Tuesday, August 31, 2010


August didn't include as much work on the boat as I had originally planned. Shortly after coming back from our sailing vacation, my dad decided to take his boat out of the water and do a much-needed paint job. This turned into taking half the windows out to patch areas in the cabin sides, removing all the paint from the topsides and putting on an epoxy base before painting . . . and more. Suffice it to say that I spent all my weekends up in La Conner helping him. Not sure how long it will take, but he and my brother Toby are working on it full time.

I decided that I would work on finishing the second float outside in the backyard. That allowed me to be outside after work if there was time before it got dark, and in the garage after it got dark. I wanted to free up the garage to finish the last projects before I begin setting up the main hull form frames.

After making the same modification to the second rail, I secured the feet, placed the extra tape, and faired this area of the deck. I had only ordered one deck hatch so I could confirm that I liked it. Now the second one is on back order, so I'll just cover up the float as the rains will be here soon.

In the garage I began to put the centerboard case together. It requires a baffle. Having made the centerboard, I knew exactly what dimension I wanted so I constructed a simple mold. The inside corners are filleted before placing the glass.

Then I vacuum-bagged it. My original plan of using a cheap bag didn't work, so I slipped it in the same surfboard bag I used for the centerboard and rudder.

Attaching the baffle to one side of the centerboard case.

I decided to paint the interior of the centerboard case with bottom paint before I put it together. You can find many different opinions on the web about this step - essentially everything from doing nothing, to soft or hard anti-fouling, to copper-epoxy. And of course some paints are not designed to be out of the water or they lose their effectiveness. Also, once you start with one type, many require complete removal if you decide to change to another type. I asked Ian about this and he suggested a hard anti-fouling below the water line.

Where the inner flange is attached to the case, there's extra glass. To accommodate this thickness, I used to the table saw to make this end of the baffle slightly thinner.

I like the bright colors that Pettit Vivid anti-fouling offers and it met the other criteria.
Toxic though.

Poor picture, but shows my plan for attaching the two halves. I also left unpainted the area at the top where more reinforcements go, and the bottom where it will be trimmed and attached to the hull.

I started to finish cutting out all the remaining flat parts. An interesting side note about tools: I purchased a jig saw at the beginning of the project (replacing one that seemed suspect). It was 'entry level' but looked like it would do the job. And it had a LASER! (Not useful.) Well, some time ago I lost faith in its ability, so I did everything I could to chose an alternate tool. After a particularly frustrating time on one part, I'd had enough. A little research online and I found that everyone who commented on my particular saw said that after some use it would become uncontrollable! After looking at several different saws (unfortunately, over twice the price) and reading the comments -- people talking about liking theirs so much that they would use it for jobs I would never consider -- I knew I had to throw this one out and buy yet another one. Wow, works like a charm. Yet again, I'm learning that you spend less getting the right tool from the beginning, even when it's more expensive. I also found a different brand diamond grit blade that is narrower, but cuts smooth and lasts a long time.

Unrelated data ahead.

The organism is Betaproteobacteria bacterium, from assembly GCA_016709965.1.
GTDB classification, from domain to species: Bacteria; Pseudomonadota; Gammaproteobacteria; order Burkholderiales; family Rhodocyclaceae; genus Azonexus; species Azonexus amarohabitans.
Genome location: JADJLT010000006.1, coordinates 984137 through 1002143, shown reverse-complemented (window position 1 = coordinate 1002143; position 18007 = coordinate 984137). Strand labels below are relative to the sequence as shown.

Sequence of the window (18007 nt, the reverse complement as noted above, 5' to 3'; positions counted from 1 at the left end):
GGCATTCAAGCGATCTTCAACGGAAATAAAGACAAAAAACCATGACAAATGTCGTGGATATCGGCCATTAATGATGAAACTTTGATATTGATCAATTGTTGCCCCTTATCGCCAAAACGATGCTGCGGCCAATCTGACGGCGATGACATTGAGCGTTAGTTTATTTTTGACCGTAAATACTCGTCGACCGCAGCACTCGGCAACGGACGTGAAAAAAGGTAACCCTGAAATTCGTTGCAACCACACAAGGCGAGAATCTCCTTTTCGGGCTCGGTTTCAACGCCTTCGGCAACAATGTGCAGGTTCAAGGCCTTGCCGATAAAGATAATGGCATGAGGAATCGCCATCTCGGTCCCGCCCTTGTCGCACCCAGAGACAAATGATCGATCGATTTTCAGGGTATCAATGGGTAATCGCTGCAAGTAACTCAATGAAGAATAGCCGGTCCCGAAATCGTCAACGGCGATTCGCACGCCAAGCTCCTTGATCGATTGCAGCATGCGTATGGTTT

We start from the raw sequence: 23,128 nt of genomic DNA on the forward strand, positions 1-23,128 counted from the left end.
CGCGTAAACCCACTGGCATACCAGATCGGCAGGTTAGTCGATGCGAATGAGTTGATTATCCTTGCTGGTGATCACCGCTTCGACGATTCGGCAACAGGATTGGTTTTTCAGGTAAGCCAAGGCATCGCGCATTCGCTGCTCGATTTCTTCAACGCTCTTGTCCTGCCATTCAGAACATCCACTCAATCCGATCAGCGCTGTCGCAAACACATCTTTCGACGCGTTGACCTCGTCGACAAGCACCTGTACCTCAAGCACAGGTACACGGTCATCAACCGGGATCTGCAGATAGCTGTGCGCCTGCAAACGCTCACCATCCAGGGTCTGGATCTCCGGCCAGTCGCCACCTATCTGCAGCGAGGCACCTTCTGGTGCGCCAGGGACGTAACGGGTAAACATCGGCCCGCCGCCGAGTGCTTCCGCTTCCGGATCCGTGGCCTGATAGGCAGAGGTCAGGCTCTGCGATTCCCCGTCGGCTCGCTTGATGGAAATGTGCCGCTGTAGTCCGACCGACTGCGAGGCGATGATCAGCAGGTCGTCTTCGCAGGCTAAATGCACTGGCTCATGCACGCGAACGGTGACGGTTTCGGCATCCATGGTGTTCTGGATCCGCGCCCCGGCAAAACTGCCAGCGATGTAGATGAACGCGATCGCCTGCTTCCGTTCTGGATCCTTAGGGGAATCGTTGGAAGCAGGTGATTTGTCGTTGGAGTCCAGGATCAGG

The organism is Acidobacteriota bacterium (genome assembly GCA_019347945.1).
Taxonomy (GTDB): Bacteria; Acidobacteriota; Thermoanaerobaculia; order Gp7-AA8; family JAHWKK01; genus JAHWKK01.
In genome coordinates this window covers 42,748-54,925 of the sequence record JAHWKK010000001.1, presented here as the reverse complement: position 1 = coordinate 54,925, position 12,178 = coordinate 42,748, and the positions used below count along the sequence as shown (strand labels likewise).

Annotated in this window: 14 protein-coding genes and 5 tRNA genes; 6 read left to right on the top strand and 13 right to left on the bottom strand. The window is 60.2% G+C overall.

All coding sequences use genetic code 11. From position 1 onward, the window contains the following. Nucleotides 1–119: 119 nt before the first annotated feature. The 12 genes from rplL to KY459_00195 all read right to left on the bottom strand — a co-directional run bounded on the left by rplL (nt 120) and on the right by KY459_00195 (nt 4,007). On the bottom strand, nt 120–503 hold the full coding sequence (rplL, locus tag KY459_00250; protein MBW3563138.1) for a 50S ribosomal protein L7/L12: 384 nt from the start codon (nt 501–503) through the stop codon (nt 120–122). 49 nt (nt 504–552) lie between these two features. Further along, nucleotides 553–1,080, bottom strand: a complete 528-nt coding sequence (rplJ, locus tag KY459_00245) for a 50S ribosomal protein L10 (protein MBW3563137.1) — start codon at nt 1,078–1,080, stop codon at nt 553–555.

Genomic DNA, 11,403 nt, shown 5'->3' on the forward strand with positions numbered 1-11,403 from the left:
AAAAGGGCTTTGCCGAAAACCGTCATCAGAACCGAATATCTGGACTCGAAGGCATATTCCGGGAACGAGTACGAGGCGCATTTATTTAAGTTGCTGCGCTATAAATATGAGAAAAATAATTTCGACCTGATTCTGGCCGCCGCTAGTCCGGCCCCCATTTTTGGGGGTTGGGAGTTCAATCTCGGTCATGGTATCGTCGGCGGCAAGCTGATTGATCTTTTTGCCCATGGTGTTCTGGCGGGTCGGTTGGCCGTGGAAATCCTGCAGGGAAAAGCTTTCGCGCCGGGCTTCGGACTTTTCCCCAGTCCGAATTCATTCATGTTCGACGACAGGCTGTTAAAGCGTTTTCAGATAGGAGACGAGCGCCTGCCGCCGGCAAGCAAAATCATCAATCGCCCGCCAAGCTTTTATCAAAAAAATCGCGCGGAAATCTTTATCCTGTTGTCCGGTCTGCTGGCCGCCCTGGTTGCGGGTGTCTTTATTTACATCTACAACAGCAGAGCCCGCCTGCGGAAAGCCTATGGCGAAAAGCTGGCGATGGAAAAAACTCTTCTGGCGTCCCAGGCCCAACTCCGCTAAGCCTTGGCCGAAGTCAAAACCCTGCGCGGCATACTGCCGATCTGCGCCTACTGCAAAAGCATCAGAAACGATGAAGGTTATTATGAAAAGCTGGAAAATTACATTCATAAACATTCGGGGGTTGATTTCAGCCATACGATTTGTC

My last step while having a large flat work space was making the gluing flange on the forward bunk and cockpit floor. I used some 3M adhesive spray along the peel ply on the side I didn't want the flange attached to. This allowed me to attach a smooth layer of release film and then peel ply over this. I took the peel ply off the side with the planned flange attachment and clamped the pieces together. Then I used the poor man's vacuum technique.

Here's the final, untrimmed glue flange. I found that, even with the layer of release film, it paid to separate them early, while it's still slightly green. With the peel ply removed from the flange, it's ready to use.

Wow,  I cut nearly all the main hull form frames what seems like a million years ago (as in during the first month of this project). I had saved #1 and #2 to be cut out of one of my vacuum table tops. I'll save the other table for making the few remaining interior panels.

I checked the strong back for level, re-glued a couple legs that had worked free from the floor while fairing the floats, and started aligning the forms.

What a great shape! I actually positioned the rotating laser level vertically so that I could check the centerline at the hull shape, as well as at the bottom of the form against my center string. (You can see that I haven't yet modified the forms back in the cockpit from my original plan of doing the aft cabin version.)

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